Update, Sept. 13 at 7:30 p.m.:
By Kaitie Meyer
Expect hefty rain to northwest Florida over the next few days as Tropical Storm Sally continues to brew in the Gulf. A flash flood watch is in effect until Thursday morning. Heavy rain will be off and on over the next several days, so be prepared.
Tropical Storm Sally is currently at 60 mph moving west-northwest towards the Mississippi/Louisiana area at 9 mph.
Sally is expected to slow down and gain strength over the next day. Our area is located on the east side of this lop-sided storm, which means we will experience more rain. The longer it takes the low-pressure system to move through our region, the more rain we will experience.
Sally is forecasted to upgrade to a hurricane before making landfall late Monday, early Tuesday.
“Regardless of Sally’s exact landfall location and intensity, the cyclone is expected to bring wind, storm surge, and rainfall hazards to a large part of the north-central Gulf Coast. In particular, Sally’s slow forward speed near the coast will exacerbate the storm surge and heavy rainfall threats,” according to the National Hurricane Center forecast discussion.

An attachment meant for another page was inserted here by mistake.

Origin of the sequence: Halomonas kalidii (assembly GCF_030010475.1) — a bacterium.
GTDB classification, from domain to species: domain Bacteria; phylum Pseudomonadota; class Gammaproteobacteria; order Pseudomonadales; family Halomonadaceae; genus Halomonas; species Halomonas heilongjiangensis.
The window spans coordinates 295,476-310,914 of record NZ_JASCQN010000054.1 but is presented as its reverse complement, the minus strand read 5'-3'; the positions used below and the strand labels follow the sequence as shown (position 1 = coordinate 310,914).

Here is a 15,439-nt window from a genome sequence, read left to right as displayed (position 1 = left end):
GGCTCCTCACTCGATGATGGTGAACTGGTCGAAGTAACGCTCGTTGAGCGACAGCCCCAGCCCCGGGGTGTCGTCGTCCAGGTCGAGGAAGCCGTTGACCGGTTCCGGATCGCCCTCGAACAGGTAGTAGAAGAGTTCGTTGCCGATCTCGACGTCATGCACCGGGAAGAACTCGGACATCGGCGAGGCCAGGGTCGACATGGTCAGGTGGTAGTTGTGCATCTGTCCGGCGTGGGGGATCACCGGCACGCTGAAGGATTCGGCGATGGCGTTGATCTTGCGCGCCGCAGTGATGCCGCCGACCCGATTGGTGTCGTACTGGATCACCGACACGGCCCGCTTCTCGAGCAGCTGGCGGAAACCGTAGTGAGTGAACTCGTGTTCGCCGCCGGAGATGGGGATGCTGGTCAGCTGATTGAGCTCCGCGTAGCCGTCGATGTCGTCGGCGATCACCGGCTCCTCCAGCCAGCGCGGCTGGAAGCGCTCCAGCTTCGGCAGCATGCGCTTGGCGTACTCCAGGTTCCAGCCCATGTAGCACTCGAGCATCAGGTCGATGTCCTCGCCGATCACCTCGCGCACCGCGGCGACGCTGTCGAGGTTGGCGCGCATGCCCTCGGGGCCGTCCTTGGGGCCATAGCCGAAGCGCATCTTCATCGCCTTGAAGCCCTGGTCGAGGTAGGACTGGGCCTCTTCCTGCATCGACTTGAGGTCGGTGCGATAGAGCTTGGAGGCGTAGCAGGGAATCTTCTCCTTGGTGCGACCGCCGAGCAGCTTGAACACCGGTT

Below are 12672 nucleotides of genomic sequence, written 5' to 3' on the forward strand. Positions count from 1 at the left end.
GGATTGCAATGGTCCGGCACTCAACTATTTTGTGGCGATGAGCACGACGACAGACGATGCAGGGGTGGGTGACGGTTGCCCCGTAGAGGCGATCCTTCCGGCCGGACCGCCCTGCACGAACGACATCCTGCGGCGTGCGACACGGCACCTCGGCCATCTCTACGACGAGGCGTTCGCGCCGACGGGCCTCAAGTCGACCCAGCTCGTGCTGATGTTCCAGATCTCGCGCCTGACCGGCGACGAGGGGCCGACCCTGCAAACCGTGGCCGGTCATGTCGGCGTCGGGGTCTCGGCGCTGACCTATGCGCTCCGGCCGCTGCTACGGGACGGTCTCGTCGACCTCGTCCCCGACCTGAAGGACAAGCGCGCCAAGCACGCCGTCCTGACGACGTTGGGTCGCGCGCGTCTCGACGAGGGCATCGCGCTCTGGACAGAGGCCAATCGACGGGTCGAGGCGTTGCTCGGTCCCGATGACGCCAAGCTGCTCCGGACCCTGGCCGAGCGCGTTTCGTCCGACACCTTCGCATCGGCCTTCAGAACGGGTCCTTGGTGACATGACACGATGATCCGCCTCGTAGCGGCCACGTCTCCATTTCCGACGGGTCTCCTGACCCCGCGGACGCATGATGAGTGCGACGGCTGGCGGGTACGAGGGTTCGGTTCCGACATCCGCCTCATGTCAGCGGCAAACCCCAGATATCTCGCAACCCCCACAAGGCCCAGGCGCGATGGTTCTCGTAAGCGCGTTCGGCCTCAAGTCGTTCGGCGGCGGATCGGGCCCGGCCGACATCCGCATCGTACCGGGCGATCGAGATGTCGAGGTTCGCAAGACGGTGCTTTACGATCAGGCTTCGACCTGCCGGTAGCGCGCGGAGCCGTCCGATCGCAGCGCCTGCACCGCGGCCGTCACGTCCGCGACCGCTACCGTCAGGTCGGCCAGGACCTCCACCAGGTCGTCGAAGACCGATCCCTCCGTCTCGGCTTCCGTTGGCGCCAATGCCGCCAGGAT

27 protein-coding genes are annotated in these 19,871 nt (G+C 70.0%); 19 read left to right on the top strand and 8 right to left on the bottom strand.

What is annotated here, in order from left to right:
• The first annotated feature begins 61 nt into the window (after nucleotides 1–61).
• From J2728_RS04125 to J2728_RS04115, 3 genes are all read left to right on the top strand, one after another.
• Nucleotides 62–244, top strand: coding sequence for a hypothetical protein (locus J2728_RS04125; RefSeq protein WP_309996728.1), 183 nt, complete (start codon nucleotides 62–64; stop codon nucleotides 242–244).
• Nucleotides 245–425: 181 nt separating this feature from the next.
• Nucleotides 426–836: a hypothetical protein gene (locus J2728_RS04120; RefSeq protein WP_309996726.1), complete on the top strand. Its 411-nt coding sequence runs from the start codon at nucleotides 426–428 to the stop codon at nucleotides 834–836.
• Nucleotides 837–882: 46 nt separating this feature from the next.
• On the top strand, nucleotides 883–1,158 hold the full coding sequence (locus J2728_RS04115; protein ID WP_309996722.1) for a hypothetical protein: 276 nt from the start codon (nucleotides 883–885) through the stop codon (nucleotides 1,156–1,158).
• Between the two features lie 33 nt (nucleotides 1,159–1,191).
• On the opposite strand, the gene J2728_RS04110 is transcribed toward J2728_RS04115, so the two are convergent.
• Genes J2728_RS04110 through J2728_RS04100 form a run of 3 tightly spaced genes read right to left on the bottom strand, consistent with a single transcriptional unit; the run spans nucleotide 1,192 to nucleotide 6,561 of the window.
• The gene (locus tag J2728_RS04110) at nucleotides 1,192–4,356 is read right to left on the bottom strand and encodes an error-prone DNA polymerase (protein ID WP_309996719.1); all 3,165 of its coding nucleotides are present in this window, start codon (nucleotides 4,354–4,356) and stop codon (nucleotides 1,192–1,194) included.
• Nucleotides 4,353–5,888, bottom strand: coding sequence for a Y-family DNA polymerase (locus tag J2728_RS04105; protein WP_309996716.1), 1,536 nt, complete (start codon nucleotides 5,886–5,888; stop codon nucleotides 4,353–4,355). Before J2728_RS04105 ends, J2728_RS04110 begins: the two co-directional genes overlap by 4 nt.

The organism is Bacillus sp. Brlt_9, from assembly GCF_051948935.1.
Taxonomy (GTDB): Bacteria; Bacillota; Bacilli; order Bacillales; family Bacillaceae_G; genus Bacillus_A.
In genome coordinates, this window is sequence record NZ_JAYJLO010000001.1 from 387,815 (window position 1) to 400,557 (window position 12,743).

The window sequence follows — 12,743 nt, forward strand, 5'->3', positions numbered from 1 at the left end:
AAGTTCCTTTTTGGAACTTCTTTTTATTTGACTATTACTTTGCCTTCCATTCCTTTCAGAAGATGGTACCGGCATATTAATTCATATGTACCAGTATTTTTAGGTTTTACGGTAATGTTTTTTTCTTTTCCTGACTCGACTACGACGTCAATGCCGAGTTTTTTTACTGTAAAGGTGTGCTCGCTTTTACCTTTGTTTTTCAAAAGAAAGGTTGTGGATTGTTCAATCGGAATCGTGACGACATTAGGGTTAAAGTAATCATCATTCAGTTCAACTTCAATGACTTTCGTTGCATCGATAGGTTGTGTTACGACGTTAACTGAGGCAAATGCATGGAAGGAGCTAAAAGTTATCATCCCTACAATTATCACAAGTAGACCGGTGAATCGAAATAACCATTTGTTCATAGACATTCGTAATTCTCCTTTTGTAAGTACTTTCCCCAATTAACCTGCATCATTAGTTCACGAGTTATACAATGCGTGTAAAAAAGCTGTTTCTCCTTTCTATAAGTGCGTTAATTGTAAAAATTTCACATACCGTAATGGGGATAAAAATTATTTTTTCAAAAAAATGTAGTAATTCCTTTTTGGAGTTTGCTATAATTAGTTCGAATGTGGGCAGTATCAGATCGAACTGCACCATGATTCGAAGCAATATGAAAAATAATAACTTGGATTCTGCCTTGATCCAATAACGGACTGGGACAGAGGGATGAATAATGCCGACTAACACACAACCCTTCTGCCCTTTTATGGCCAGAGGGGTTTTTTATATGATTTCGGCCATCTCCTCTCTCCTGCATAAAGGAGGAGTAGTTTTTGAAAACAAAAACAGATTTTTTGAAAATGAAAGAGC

Update, Sept. 13 at 9 a.m.: Tropical Depression 19 revved up to Tropical Storm Sally in the Gulf of Mexico over the weekend, and the storm is set to make landfall on the northern coast as a hurricane.
Forecasts from the National Weather Service in Mobile show Sally strengthening to a hurricane by Monday night and making her way toward eastern Louisiana or Mississippi coasts by Tuesday morning.
Northwest Floridians should expect tropical storm like conditions including heavy rains and high surf. A tropical storm warning and high surf warning have been issued for the Navarre and Gulf Breeze areas.
Original, Sept. 11:
By Wendy Victora Rudman
The sky isn’t falling yet, but it might be early next week.
National Weather Service meteorologist Jason Beaman said residents of the northern Florida coast will likely be affected, as early as Monday, by a tropical depression near the Bahamas.
“That’s the system we’re going to have to keep a close eye on,” he said, distinguishing Tropical Depression 19 from the handful of other systems brewing in the Atlantic. “We could get rain impacts as early as Monday and continuing into Tuesday.”
He said heavy rain and high surf are likely, no matter exactly where the storm goes or how fully it forms.
“There’s a potential for this to strengthen,” Beaman said. ““If this thing does develop quickly, we won’t have a lot of time.”
Beaman stressed that, at this point, the storm isn’t something to get “overly worried about.”
But don’t get complacent.
“A quickly strengthening system near land at this time of year is something we have to look out for,” Beaman said. “The atmosphere conditions are going to be favorable for strengthening. It’s going to have some time.”